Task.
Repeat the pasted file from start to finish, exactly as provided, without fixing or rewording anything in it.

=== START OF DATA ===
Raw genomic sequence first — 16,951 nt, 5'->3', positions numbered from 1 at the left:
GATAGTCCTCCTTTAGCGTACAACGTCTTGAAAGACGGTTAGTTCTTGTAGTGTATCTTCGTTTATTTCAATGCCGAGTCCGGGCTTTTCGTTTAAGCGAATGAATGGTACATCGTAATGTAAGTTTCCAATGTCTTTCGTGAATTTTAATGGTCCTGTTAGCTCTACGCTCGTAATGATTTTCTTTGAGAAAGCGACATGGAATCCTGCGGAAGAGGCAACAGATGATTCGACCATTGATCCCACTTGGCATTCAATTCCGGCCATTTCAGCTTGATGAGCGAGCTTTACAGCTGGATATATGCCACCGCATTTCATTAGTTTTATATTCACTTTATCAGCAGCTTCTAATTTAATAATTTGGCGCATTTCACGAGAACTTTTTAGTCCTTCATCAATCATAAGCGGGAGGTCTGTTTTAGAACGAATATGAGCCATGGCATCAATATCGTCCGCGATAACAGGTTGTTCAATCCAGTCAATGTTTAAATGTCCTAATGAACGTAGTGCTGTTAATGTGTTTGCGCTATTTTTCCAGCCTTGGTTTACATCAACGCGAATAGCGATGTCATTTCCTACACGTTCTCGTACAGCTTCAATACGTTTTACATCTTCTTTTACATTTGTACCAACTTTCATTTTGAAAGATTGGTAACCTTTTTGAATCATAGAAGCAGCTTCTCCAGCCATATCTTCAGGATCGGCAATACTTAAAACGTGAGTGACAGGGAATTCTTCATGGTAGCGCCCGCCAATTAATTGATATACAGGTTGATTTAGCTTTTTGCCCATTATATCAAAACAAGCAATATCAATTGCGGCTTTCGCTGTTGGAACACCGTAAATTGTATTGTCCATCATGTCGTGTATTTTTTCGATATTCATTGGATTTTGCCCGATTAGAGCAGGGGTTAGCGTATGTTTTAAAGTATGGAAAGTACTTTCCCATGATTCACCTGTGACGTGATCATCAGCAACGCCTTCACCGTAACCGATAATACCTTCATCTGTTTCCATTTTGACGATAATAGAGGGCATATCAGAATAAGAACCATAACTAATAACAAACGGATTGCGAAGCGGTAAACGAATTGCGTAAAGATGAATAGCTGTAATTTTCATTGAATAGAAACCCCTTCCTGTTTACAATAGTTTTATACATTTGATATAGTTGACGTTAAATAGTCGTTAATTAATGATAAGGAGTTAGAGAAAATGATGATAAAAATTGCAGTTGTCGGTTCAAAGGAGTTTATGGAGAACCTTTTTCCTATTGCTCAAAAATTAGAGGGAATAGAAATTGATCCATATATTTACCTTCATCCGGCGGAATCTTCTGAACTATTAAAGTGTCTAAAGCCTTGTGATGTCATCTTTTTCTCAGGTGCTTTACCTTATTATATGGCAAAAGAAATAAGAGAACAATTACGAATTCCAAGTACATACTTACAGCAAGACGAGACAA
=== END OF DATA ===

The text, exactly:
Raw genomic sequence first — 16,951 nt, 5'->3', positions numbered from 1 at the left:
GATAGTCCTCCTTTAGCGTACAACGTCTTGAAAGACGGTTAGTTCTTGTAGTGTATCTTCGTTTATTTCAATGCCGAGTCCGGGCTTTTCGTTTAAGCGAATGAATGGTACATCGTAATGTAAGTTTCCAATGTCTTTCGTGAATTTTAATGGTCCTGTTAGCTCTACGCTCGTAATGATTTTCTTTGAGAAAGCGACATGGAATCCTGCGGAAGAGGCAACAGATGATTCGACCATTGATCCCACTTGGCATTCAATTCCGGCCATTTCAGCTTGATGAGCGAGCTTTACAGCTGGATATATGCCACCGCATTTCATTAGTTTTATATTCACTTTATCAGCAGCTTCTAATTTAATAATTTGGCGCATTTCACGAGAACTTTTTAGTCCTTCATCAATCATAAGCGGGAGGTCTGTTTTAGAACGAATATGAGCCATGGCATCAATATCGTCCGCGATAACAGGTTGTTCAATCCAGTCAATGTTTAAATGTCCTAATGAACGTAGTGCTGTTAATGTGTTTGCGCTATTTTTCCAGCCTTGGTTTACATCAACGCGAATAGCGATGTCATTTCCTACACGTTCTCGTACAGCTTCAATACGTTTTACATCTTCTTTTACATTTGTACCAACTTTCATTTTGAAAGATTGGTAACCTTTTTGAATCATAGAAGCAGCTTCTCCAGCCATATCTTCAGGATCGGCAATACTTAAAACGTGAGTGACAGGGAATTCTTCATGGTAGCGCCCGCCAATTAATTGATATACAGGTTGATTTAGCTTTTTGCCCATTATATCAAAACAAGCAATATCAATTGCGGCTTTCGCTGTTGGAACACCGTAAATTGTATTGTCCATCATGTCGTGTATTTTTTCGATATTCATTGGATTTTGCCCGATTAGAGCAGGGGTTAGCGTATGTTTTAAAGTATGGAAAGTACTTTCCCATGATTCACCTGTGACGTGATCATCAGCAACGCCTTCACCGTAACCGATAATACCTTCATCTGTTTCCATTTTGACGATAATAGAGGGCATATCAGAATAAGAACCATAACTAATAACAAACGGATTGCGAAGCGGTAAACGAATTGCGTAAAGATGAATAGCTGTAATTTTCATTGAATAGAAACCCCTTCCTGTTTACAATAGTTTTATACATTTGATATAGTTGACGTTAAATAGTCGTTAATTAATGATAAGGAGTTAGAGAAAATGATGATAAAAATTGCAGTTGTCGGTTCAAAGGAGTTTATGGAGAACCTTTTTCCTATTGCTCAAAAATTAGAGGGAATAGAAATTGATCCATATATTTACCTTCATCCGGCGGAATCTTCTGAACTATTAAAGTGTCTAAAGCCTTGTGATGTCATCTTTTTCTCAGGTGCTTTACCTTATTATATGGCAAAAGAAATAAGAGAACAATTACGAATTCCAAGTACATACTTACAGCAAGACGAGACAA